Trump’s speech signals an effort by his team to look beyond his party’s White House nominating contest and onto a likely general election re-match with Biden next November.
The speech to union members will be part of an intense campaign by Trump to win back some of the working class voters who defected to Biden in his 2020 victory against Trump.
The UAW began a strike last week against the Detroit 3 over pay and other benefits, a labor dispute that could pose significant political danger for Biden.
While Biden has touted his support of unions for decades, there is anger among some rank-and-file auto workers that he has not done enough to stand up to the manufacturers and their executives amid huge industry profits.
Trump is seeking to exploit the dispute, and will try to persuade auto workers and other union members that he will be on their side if he becomes president again.
Biden’s campaign on Monday harshly criticized Trump for his policies ahead of the speech.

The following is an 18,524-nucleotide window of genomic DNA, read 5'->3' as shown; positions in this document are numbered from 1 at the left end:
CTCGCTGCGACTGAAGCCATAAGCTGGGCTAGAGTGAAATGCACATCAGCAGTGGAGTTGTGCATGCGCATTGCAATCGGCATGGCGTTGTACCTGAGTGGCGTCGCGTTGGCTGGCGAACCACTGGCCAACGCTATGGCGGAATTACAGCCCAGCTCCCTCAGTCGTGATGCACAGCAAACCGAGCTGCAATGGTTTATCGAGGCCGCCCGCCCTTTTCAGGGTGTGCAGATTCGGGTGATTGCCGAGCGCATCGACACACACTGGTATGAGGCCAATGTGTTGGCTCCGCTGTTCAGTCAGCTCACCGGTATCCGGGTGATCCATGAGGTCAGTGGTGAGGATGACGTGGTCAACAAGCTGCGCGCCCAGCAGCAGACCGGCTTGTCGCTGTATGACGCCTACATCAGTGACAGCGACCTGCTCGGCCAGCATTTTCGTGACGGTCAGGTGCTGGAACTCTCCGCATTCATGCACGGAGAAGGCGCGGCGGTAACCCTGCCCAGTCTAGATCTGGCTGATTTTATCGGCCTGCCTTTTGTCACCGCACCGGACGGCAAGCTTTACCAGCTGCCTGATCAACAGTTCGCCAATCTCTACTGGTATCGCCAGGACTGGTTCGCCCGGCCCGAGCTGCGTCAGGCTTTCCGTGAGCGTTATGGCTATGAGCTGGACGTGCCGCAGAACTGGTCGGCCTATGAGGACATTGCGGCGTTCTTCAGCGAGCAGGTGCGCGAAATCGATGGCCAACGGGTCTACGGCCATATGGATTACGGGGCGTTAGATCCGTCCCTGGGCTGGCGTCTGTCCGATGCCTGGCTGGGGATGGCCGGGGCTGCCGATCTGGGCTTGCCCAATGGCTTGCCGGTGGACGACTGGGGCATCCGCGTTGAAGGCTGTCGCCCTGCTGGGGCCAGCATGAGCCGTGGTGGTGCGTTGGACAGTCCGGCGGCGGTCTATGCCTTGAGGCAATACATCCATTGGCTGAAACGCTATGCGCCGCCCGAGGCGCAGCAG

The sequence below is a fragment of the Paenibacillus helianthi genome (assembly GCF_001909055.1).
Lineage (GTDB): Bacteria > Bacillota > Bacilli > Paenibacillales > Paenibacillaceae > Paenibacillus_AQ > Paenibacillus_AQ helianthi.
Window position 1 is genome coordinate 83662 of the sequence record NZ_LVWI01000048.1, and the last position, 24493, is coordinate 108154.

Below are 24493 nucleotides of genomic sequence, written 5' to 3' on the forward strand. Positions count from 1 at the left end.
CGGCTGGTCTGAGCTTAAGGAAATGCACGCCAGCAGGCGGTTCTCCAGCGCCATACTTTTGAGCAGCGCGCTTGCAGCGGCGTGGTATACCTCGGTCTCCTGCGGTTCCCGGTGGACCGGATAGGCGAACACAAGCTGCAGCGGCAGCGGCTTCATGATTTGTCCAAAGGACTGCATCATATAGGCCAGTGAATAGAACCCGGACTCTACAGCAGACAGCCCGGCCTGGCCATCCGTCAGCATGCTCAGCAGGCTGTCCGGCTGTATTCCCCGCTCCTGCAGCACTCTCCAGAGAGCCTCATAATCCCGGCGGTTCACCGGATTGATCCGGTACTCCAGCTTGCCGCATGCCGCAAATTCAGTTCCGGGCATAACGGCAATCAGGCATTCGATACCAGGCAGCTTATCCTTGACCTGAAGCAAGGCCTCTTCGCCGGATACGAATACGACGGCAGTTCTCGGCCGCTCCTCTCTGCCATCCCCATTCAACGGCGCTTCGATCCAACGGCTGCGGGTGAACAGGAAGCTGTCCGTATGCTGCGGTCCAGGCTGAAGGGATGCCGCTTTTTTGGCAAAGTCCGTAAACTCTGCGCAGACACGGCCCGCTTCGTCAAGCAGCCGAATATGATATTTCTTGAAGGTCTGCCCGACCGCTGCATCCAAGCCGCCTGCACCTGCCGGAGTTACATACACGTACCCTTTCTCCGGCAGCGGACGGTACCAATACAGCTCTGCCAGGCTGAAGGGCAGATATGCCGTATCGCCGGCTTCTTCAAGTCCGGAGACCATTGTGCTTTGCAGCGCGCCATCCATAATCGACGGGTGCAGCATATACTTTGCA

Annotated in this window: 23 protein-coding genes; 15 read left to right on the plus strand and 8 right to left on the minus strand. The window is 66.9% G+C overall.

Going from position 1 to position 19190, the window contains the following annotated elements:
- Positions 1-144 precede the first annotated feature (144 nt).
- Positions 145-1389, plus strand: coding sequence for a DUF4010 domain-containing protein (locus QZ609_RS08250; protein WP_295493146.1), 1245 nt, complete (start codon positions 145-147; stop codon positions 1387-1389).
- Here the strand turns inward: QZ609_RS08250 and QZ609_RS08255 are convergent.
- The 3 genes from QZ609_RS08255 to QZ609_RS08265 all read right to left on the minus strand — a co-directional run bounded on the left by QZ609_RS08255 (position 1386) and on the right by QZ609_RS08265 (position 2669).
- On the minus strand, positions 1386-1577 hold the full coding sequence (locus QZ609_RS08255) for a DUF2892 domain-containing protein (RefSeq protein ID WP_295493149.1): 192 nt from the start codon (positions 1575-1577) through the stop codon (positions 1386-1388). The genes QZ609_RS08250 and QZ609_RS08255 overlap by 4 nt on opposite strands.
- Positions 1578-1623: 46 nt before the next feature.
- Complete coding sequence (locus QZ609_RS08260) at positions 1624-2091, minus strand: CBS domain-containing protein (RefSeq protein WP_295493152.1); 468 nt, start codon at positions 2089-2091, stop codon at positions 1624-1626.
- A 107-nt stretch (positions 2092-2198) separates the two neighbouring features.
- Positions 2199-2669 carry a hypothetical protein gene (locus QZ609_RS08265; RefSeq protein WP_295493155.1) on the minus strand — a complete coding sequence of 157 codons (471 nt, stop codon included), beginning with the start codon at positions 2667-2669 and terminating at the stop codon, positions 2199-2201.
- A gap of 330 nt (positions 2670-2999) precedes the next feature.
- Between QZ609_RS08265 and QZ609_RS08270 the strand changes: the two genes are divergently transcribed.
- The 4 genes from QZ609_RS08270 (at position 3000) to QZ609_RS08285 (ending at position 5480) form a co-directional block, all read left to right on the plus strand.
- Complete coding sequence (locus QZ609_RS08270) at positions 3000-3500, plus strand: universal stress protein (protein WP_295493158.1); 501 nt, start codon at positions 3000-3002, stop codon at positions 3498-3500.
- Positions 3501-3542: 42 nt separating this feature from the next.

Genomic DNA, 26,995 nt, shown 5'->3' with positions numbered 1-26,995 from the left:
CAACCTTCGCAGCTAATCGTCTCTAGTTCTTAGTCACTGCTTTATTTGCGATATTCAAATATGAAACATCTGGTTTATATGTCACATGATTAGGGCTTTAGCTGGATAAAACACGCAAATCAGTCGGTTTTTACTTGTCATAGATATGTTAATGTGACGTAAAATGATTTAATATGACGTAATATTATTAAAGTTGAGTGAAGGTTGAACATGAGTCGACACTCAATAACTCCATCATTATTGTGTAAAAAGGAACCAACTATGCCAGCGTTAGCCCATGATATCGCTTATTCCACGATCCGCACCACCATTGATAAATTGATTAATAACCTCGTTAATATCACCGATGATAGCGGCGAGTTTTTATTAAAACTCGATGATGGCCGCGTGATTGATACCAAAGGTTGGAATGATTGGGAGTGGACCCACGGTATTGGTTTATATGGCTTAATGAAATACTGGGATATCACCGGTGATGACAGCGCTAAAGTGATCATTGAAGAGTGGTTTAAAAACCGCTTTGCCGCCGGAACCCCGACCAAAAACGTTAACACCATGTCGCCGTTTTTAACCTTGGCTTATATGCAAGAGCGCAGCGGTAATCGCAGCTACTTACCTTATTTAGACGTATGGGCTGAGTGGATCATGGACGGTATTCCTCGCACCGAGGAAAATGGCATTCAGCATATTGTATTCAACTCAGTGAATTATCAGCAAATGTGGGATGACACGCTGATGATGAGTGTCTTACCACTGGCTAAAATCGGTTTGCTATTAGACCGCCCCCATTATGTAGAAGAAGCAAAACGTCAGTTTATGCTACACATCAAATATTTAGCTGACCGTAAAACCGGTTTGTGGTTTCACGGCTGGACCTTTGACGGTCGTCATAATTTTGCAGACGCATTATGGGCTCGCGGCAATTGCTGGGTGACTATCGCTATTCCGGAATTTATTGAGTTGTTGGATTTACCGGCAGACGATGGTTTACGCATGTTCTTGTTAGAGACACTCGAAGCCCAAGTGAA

“Instead of standing with workers, Trump cut taxes for the super-wealthy while auto companies shuttered their doors and shipped American jobs overseas,” Biden campaign spokesperson Ammar Moussa said in a statement. “No self-serving photo op can erase Trump’s four years of abandoning union workers and standing with his ultra-rich friends.”
Trump has said recently that Biden is “waging war” on the auto industry through EV mandates and has said the UAW should endorse him.
The current strike also has profound geographical resonance for next year’s general election because many of the affected workers are based in three key Midwestern battleground states — Michigan, Pennsylvania and Wisconsin — where next year’s presidential contest could be decided.